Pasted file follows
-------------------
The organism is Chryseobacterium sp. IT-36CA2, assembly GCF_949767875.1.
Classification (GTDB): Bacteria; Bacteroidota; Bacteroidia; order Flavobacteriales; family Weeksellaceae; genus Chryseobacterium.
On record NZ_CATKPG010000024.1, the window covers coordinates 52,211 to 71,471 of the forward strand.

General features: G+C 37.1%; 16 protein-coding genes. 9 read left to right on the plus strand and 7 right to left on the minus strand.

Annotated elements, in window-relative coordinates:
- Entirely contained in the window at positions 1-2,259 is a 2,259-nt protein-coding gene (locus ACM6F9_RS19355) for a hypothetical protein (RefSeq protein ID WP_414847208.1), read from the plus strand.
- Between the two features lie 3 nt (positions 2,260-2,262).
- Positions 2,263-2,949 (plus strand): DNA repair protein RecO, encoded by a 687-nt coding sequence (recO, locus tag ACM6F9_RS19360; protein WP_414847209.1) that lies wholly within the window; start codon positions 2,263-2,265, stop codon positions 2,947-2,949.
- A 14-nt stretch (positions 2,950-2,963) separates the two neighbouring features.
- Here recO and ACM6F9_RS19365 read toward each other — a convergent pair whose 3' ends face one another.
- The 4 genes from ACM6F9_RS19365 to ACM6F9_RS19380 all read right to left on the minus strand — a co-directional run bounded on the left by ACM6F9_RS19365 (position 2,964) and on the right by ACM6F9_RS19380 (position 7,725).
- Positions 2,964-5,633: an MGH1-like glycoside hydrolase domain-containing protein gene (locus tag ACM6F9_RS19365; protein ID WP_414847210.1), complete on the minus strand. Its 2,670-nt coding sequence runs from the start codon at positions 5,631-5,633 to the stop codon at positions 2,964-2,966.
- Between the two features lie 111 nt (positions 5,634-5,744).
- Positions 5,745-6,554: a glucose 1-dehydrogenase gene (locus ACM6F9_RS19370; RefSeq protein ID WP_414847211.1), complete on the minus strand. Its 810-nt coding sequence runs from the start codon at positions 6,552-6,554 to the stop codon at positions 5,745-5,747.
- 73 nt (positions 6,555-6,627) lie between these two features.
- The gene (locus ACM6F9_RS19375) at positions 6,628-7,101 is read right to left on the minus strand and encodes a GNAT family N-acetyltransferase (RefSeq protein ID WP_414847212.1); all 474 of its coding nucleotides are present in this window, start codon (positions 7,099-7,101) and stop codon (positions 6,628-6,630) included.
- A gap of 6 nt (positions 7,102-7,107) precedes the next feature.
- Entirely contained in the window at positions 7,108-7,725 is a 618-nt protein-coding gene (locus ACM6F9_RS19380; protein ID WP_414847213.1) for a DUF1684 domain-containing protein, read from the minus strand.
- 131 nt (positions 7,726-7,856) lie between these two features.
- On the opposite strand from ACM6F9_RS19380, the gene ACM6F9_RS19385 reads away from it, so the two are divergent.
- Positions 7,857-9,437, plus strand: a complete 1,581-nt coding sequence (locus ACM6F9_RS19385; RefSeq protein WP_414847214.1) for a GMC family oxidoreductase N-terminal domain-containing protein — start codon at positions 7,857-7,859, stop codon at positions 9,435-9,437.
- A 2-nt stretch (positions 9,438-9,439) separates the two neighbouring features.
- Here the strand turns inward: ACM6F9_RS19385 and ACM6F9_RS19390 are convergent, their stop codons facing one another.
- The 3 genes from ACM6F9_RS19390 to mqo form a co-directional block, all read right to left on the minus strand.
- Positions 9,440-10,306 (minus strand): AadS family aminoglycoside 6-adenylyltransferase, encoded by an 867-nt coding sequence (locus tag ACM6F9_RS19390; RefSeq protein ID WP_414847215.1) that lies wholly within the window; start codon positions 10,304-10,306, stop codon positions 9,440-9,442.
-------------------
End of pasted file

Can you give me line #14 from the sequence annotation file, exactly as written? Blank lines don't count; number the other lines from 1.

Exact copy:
- Positions 5,745-6,554: a glucose 1-dehydrogenase gene (locus ACM6F9_RS19370; RefSeq protein ID WP_414847211.1), complete on the minus strand. Its 810-nt coding sequence runs from the start codon at positions 6,552-6,554 to the stop codon at positions 5,745-5,747.